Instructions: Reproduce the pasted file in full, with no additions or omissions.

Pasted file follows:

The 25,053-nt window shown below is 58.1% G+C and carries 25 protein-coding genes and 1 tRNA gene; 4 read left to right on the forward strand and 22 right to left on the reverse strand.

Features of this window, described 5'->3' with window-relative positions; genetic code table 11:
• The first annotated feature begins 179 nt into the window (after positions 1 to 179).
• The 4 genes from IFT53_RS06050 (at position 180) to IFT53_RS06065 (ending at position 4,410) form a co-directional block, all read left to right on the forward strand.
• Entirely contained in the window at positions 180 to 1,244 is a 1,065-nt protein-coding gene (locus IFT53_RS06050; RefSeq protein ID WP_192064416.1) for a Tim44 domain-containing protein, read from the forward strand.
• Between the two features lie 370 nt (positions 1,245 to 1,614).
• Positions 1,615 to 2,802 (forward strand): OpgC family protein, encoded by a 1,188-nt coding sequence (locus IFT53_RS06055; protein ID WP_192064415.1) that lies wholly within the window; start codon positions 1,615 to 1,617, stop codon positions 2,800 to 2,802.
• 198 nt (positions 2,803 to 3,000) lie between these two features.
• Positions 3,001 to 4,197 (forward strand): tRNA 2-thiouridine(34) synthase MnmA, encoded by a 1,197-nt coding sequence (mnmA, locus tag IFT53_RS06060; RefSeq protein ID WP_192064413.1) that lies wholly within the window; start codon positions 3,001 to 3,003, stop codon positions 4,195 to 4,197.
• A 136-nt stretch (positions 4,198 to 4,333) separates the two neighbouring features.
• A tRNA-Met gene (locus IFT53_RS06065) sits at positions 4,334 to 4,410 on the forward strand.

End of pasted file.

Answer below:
The 25,053-nt window shown below is 58.1% G+C and carries 25 protein-coding genes and 1 tRNA gene; 4 read left to right on the forward strand and 22 right to left on the reverse strand.

Features of this window, described 5'->3' with window-relative positions; genetic code table 11:
• The first annotated feature begins 179 nt into the window (after positions 1 to 179).
• The 4 genes from IFT53_RS06050 (at position 180) to IFT53_RS06065 (ending at position 4,410) form a co-directional block, all read left to right on the forward strand.
• Entirely contained in the window at positions 180 to 1,244 is a 1,065-nt protein-coding gene (locus IFT53_RS06050; RefSeq protein ID WP_192064416.1) for a Tim44 domain-containing protein, read from the forward strand.
• Between the two features lie 370 nt (positions 1,245 to 1,614).
• Positions 1,615 to 2,802 (forward strand): OpgC family protein, encoded by a 1,188-nt coding sequence (locus IFT53_RS06055; protein ID WP_192064415.1) that lies wholly within the window; start codon positions 1,615 to 1,617, stop codon positions 2,800 to 2,802.
• 198 nt (positions 2,803 to 3,000) lie between these two features.
• Positions 3,001 to 4,197 (forward strand): tRNA 2-thiouridine(34) synthase MnmA, encoded by a 1,197-nt coding sequence (mnmA, locus tag IFT53_RS06060; RefSeq protein ID WP_192064413.1) that lies wholly within the window; start codon positions 3,001 to 3,003, stop codon positions 4,195 to 4,197.
• A 136-nt stretch (positions 4,198 to 4,333) separates the two neighbouring features.
• A tRNA-Met gene (locus IFT53_RS06065) sits at positions 4,334 to 4,410 on the forward strand.